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Old 18-08-2005, 02:53 AM
Beach Runner
 
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Default Is there an extra ingredient in nonstick pans:

Is there an extra ingredient in nonstick pans?
By FSNET
Jul 27, 2005, 13:49

http://www.foodconsumer.org/777/8/Is..._pans_.sht ml

The question of whether Teflon cookware is safe has, according to
this story, moved from Web site chatter to the courtroom, but
scientists are also examining the chemical makeup of other products
like food containers to gauge their potential hazards.

The story says that in each instance, the substance being questioned
is perfluorooctanoic acid, or PFOA. Studies have shown that PFOA
causes cancer and other health problems in laboratory animals, and it
is under scrutiny by the Environmental Protection Agency and the Food
and Drug Administration.

The Environmental Working Group, a nonprofit environmental research
and advocacy organization financed by foundations including the
Rockefeller, Family Fund and the Joyce Foundation, was cited as
saying that items other than pans are likely to be the major sources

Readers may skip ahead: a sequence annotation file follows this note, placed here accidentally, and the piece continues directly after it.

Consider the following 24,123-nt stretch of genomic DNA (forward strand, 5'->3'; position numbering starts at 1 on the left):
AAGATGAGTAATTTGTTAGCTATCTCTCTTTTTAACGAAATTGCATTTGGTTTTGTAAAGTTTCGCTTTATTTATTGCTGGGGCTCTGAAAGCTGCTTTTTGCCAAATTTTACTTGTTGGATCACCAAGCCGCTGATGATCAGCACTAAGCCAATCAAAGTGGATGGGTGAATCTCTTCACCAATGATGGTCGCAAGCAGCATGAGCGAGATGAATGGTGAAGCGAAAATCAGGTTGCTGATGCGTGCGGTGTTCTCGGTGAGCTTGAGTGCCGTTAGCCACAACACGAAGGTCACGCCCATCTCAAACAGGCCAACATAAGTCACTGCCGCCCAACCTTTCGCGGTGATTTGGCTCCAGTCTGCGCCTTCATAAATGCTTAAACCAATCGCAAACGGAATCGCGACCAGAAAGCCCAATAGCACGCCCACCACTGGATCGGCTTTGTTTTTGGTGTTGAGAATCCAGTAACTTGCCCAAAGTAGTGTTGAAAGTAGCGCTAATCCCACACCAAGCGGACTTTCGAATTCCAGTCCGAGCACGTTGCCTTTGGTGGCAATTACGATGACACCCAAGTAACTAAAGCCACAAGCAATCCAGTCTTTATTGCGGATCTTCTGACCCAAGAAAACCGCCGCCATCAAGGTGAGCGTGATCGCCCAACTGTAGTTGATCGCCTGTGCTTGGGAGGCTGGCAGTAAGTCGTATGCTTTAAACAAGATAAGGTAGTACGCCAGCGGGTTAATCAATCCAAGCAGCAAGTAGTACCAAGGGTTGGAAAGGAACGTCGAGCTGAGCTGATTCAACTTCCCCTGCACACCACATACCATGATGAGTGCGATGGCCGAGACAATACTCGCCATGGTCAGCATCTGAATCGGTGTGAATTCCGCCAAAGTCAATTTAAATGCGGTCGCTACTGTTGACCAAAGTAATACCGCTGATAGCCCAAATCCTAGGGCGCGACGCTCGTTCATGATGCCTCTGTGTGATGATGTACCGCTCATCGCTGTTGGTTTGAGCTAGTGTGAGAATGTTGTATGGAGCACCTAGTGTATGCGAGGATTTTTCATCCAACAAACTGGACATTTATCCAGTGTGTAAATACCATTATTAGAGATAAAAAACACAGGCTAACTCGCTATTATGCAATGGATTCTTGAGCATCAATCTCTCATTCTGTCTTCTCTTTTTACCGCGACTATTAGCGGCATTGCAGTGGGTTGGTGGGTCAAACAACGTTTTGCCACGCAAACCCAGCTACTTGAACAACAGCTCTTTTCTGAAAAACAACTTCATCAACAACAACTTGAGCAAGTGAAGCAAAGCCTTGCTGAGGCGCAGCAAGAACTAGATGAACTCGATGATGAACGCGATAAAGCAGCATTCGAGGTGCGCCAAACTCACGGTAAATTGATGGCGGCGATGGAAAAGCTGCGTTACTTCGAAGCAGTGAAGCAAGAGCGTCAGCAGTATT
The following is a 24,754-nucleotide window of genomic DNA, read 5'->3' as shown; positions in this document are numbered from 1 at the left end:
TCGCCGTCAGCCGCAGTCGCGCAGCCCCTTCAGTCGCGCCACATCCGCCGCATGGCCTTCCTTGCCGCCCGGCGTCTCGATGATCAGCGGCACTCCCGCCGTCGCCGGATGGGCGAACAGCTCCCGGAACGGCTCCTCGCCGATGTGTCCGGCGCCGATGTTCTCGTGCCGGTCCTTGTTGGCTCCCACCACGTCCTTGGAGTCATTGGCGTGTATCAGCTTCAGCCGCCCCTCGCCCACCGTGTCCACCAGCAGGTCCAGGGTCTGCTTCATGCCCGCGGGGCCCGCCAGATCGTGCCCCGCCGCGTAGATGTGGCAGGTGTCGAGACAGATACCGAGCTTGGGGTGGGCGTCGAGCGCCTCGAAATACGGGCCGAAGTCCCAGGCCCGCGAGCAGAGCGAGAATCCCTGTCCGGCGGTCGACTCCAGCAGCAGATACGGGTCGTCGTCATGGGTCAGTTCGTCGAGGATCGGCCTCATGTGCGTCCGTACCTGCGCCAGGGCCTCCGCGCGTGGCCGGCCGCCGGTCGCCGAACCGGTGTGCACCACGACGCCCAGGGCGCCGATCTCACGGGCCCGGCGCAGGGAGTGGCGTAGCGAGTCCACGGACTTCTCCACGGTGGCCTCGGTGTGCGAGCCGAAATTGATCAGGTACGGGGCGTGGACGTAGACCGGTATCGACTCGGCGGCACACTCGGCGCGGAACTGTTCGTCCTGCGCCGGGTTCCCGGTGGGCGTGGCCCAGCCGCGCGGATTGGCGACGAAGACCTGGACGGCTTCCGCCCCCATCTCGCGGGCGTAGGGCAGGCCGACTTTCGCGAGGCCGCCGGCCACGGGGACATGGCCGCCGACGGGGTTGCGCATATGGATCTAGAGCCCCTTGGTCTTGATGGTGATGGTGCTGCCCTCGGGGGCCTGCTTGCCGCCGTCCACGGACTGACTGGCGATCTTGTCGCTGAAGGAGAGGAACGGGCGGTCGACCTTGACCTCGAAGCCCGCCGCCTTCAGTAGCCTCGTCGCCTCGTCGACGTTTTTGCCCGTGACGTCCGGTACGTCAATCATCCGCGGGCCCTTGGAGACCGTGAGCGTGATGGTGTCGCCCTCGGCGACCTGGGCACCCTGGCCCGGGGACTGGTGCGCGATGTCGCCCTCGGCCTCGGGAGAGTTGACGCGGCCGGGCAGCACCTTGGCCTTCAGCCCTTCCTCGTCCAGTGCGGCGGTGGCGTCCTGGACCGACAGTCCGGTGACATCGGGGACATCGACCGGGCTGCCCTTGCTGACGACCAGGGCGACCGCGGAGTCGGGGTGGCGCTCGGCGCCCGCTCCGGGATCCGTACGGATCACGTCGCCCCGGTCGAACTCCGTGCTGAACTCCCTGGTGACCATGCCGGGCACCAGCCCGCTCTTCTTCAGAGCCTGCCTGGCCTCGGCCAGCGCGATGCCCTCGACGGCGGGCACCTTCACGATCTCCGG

of PFOA. But the group, along with many scientists, points out a
different problem: an empty overheated Teflon-coated pan does pose a
risk by releasing toxic fumes. DuPont does not dispute that, but
there is no agreement between the company and Teflon's critics over
what temperature releases the fumes. The Environmental Working Group
says 325 degrees, or a medium flame; DuPont says 660 degrees.

DuPont tells consumers at its Web site that the fumes can injure pet
birds and cause flulike symptoms in humans at "abnormally" high
temperatures, a condition that the company says can last a couple of
days. Other reports say that the fumes can kill birds.

The story says that the U.S. Environmental Protection Agency began
studying PFOA in 1999 and a draft report of its findings has been
reviewed by an outside science advisory panel, which has said that
PFOA is a likely human carcinogen. The E.P.A. disagrees and wants to
describe it as a suggestive human carcinogen.

The story notes that the F.D.A. has looked at PFOA in microwaveable
popcorn packaging and found that the chemical migrates to the oil
from the packaging during heating. But George Pauli, associate
director for science and policy in the office of food additive safety
at the F.D.A., was cited as saying the levels found in the microwave
packaging are low, adding, "We don't see anything at this time to say
it's a safety issue. Food doesn't appear to be a major source."

Julie DeYoung, a spokeswoman for Phoenix Packaging, a division of
ConAgra Foods, was quoted as saying,: "Studies on PFOA are
preliminary, but we are taking the issue seriously and are talking
with our paper suppliers about the issue. If the government tells
paper suppliers to make changes, we'll support that."

ConAgra makes Orville Redenbacher's and Act II microwave popcorn and
private label brands.

July 27, 2005
The New York Times
Marian Burros

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